Air Canada (TSX:AC) Stock: What Justifies its 34% Gains in 5 Weeks?

Air Canada (TSX:AC) stock recovery continues, as it just ended the fifth consecutive week in green. Here are the key factors driving its stock higher. But is it the right time to buy its stock now? Let’s discuss.

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Air Canada (TSX:AC) shares have risen by 34% in the last five weeks. After ending February with more than 25% gains, its stock has already risen by 7.2% in March so far — bringing its year-to-date gains to 18%. Investors are expecting the government to announce a big financial package soon for the aviation industry. These expectations have acted as a catalyst for Air Canada shares lately. Let’s take a closer look at some latest updates related to its bailout and find out how its stock might trade in the coming weeks.

Air Canada bailout could be coming soon

During its Q4 earnings conference call, Air Canada’s former CEO Calin Rovinescu boosted investors’ confidence by saying that he’s “more optimistic” about a government financial support package for the aviation industry for the first time. This statement kept the airline’s stock soaring in February, even as it reported far worse-than-expected Q4 results. The largest Canadian airline posted a $4.08 loss per share in the fourth quarter — 50% worse than analysts’ consensus estimates. Its Q4 revenue of $827 million also fell short of analysts’ expectation of $885 million.

While a government aid package might be on the way for the airline industry, it might come with certain preconditions. And some of these government demands are likely even to increase airline companies’ near-term cost burden. Last week, in an interview with Toronto Star, the Canadian trade union Unifor’s president Jerry Dias revealed that the aviation industry bailout package could be announced soon. He also suggested that the federal government wants the airlines to accept a few preconditions before receiving financial aid. These preconditions include that the Canadian airlines will have to provide refunds to customers whose flights were canceled or postponed due to the COVID-19 restrictions. Dias claimed that “Air Canada has absolutely agreed to do that” demand.

The pandemic’s impact on Air Canada in 2021

The pandemic-related restrictions on most businesses — which started about a year ago — have reduced significantly this year. However, the onset of the new coronavirus variants is continuing to hurt airlines in 2021. For example, Air Canada suspended its flights to 15 destinations in Mexico and the Caribbean starting January 31 for three months. The airline suspended flights on these international routes at the government’s request and offered full refunds to affected customers.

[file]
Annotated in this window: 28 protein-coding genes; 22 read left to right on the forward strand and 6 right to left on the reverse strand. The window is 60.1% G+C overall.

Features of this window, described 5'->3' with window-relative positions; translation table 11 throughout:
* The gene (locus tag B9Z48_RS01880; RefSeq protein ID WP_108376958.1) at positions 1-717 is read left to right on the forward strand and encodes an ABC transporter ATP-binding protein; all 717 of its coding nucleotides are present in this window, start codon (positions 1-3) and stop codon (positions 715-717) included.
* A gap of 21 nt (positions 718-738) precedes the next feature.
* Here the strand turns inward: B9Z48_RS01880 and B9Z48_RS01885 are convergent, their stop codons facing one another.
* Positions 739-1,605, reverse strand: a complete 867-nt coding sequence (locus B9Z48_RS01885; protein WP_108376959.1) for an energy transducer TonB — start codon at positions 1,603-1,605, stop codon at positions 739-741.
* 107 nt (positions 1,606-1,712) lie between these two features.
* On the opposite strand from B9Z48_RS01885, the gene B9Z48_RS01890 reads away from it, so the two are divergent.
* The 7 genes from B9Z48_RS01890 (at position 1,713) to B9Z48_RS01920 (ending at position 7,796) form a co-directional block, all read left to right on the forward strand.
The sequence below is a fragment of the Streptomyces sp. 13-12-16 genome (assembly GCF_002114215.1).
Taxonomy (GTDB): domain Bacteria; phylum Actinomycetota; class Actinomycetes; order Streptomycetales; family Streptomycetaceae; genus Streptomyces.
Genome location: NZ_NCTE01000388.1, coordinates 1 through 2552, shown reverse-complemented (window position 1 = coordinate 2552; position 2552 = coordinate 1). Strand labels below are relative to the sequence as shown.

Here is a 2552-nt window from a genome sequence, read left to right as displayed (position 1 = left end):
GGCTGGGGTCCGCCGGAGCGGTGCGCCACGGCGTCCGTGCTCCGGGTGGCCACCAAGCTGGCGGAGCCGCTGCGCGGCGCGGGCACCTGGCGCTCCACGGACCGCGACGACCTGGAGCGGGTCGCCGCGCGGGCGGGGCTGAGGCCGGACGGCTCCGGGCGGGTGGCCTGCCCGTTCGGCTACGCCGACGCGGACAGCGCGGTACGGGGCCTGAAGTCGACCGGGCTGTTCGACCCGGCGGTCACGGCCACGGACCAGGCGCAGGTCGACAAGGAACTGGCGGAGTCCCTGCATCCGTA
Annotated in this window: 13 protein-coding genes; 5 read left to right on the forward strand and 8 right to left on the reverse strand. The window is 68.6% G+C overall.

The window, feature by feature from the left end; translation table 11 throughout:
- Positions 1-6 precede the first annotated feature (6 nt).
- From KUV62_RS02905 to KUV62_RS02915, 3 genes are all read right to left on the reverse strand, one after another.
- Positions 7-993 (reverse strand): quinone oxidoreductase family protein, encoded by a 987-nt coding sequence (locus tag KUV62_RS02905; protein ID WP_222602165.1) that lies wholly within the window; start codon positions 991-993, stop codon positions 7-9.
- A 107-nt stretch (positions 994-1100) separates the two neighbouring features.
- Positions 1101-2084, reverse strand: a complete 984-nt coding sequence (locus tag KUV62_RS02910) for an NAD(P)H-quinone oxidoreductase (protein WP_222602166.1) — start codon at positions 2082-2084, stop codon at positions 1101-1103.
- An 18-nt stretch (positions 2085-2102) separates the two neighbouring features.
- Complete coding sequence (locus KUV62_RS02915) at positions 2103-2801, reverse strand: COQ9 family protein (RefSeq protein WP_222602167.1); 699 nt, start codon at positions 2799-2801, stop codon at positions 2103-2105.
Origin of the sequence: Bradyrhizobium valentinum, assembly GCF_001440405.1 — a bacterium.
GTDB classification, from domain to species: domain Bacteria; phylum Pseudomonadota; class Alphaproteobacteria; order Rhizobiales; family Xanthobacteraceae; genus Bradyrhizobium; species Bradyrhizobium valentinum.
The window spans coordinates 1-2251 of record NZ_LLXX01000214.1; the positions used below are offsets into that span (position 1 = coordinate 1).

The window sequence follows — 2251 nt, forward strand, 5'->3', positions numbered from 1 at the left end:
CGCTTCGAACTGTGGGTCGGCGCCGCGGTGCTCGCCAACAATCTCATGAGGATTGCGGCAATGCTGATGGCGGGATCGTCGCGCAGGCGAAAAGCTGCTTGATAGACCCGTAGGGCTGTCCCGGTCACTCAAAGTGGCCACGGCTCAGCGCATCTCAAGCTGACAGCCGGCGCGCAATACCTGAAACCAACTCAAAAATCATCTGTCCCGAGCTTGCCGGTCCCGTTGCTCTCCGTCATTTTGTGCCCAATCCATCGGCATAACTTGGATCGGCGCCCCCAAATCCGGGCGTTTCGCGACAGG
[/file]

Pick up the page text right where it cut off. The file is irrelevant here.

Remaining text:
Its management believes that the decision might not significantly impact its cash burn rate, as the passenger traffic already remains low. Nonetheless, continued route suspension might further affect passengers’ confidence amid already extremely low air travel demand, I believe.

Is Air Canada stock worth investing in now?

Despite its continued cash burn amid the pandemic-related restrictions, Air Canada stock continuously inching up for the last five weeks. The expectation of a bailout package partly drove its stock higher by 7.2% in the last week alone. So, long-term investors with a high-risk appetite might consider buying its stock on dips. However, recently increased volatility in the stock and the continued uncertainties about its near-term recovery make its stock a very risky bet at the moment. That’s why investors who want to play safe could rather pick any good growth stock amid the ongoing market correction. Such growth stocks could yield far better returns in the long-term than Air Canada — if you buy them cheap right now.

This article represents the opinion of the writer, who may disagree with the “official” recommendation position of a Motley Fool premium service or advisor. We’re Motley! Questioning an investing thesis — even one of our own — helps us all think critically about investing and make decisions that help us become smarter, happier, and richer, so we sometimes publish articles that may not be in line with recommendations, rankings or other content.

Fool contributor Jitendra Parashar has no position in any of the stocks mentioned.

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